The panel will be moderated by the lead author of our “Cameras Everywhere” report, Sameer Padania (CEO of Macroscope, and former WITNESS Hub Manager), and also includes Thor Halvorssen (Founder, Oslo Freedom Forum), Hans Eriksson (Founder and Executive Chairman of the livecasting service Bambuser, that has been widely used during the Arab Spring), and Steve Grove (until recently, Head of News & Politics YouTube).

What else to check out?

The conference is a very packed two days. I’d particularly highlight some workshops where some of our allies and collaborators are speaking:

*Workshop 5 on Tuesday 2:30-3:45 PT, featuring Nathan Freitas from the Guardian Project: “From Startups to the Fortune 500: Incorporating human rights by design: How and why companies should embed human rights during the development of new technologies rather than responding to crises when they occur.”

*Workshop 9 on Tuesday  4:00-5:15 PT featuring Jillian C York from Electronic Frontier Foundation: “Social networking – Exploring how defending human rights can actually strengthen a company’s bottom line.”

*Workshop 13 on Wednesday 3:15-4:30 PT featuring Widney Brown of Amnesty International and Sascha Meinrath of the New America Foundation’s Open Technology Initiative: “London and our rights: Social media in times of crisis – What are the responsibilities of companies in protecting the human rights of their users and the extent to which they can, and should, cooperate with authorities?.” We’ve blogged on the issues of crowd-sourced identification in the London and Vancouver riots – this will explore other dimensions that emerged.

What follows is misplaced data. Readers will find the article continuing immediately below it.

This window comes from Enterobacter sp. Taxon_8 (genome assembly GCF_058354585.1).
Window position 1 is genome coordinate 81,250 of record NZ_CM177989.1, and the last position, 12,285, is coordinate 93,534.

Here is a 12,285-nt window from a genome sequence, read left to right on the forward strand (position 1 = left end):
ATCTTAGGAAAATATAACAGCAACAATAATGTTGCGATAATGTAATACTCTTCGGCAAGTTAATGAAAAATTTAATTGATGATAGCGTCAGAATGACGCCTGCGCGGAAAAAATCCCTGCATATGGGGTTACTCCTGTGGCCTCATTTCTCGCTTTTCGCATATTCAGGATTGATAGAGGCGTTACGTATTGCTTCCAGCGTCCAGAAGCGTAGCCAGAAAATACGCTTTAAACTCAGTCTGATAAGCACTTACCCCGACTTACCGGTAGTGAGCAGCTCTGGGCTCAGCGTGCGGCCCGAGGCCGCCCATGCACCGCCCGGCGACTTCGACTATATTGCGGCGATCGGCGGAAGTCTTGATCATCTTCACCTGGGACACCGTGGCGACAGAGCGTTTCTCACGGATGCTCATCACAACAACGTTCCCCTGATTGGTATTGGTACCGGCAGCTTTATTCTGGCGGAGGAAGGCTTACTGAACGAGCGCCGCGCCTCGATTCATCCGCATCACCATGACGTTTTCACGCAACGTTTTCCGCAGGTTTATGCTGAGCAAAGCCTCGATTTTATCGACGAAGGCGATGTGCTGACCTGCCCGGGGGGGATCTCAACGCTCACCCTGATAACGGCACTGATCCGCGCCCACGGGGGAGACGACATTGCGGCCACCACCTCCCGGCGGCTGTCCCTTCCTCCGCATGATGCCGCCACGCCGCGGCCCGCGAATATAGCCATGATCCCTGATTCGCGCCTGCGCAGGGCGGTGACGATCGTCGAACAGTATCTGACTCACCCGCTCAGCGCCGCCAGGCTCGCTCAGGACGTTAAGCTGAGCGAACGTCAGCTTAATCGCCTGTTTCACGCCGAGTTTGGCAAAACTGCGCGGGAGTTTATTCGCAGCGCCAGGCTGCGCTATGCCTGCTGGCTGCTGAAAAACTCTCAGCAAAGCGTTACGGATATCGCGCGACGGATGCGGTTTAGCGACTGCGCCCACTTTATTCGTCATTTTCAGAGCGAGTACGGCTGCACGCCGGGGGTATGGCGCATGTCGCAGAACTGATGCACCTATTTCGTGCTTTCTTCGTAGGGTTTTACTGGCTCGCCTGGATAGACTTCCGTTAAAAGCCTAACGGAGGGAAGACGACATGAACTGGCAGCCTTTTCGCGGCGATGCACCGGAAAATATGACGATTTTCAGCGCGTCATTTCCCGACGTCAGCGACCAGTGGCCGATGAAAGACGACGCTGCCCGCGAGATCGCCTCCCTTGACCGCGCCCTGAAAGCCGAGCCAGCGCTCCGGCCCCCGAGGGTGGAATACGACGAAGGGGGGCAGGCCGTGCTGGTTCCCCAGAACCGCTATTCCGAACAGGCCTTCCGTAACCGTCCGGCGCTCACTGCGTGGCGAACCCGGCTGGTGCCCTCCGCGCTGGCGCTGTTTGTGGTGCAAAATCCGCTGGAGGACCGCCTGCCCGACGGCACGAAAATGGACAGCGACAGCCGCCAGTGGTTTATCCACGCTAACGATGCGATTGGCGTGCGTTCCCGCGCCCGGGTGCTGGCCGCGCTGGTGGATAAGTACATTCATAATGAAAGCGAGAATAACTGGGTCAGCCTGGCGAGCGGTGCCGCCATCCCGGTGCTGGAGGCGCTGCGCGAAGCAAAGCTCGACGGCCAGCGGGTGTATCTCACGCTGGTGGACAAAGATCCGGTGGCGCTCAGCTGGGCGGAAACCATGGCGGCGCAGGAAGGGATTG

*Workshop 14 should be a sparky discussion and one that WITNESS has an interest in as we increasingly engage with the privacy questions around ubiquitous visual media: “Privacy — what are the responsibilities of companies to their users? – How should corporations respond to invasions of privacy by governments, law enforcement and other actors and what do users expect from their platforms?” It features speakers from Privacy International, Mozilla, Electronic Frontier Foundation and Chris Soghoian.

The Electronic Frontier Foundation has also put out their own guide and recommendations of what to attend that is well worth looking at.

EngineRoom Initial Convening and Stanford University Seminar, October 27

This week we’ll be participating in the initial, private Advisory Group meeting for the EngineRoom, a new initiative to provide a secure online space for strategy, advice and support between citizens, trainers and technologists. If you’re attending the Silicon Valley conference they’re also holding an open working group discussion for attendees at 1:15pm on Tuesday, October 25th.

And if you’re in the Palo Alto area, do consider coming to our Thursday, October 27th presentation at Stanford’s Liberation Technology Seminar. It’s free to attend and the presentation begins at 4:30pm. We’ll be discussing our “Cameras Everywhere” work and the SecureSmartCam collaboration we’re working on with the Guardian Project.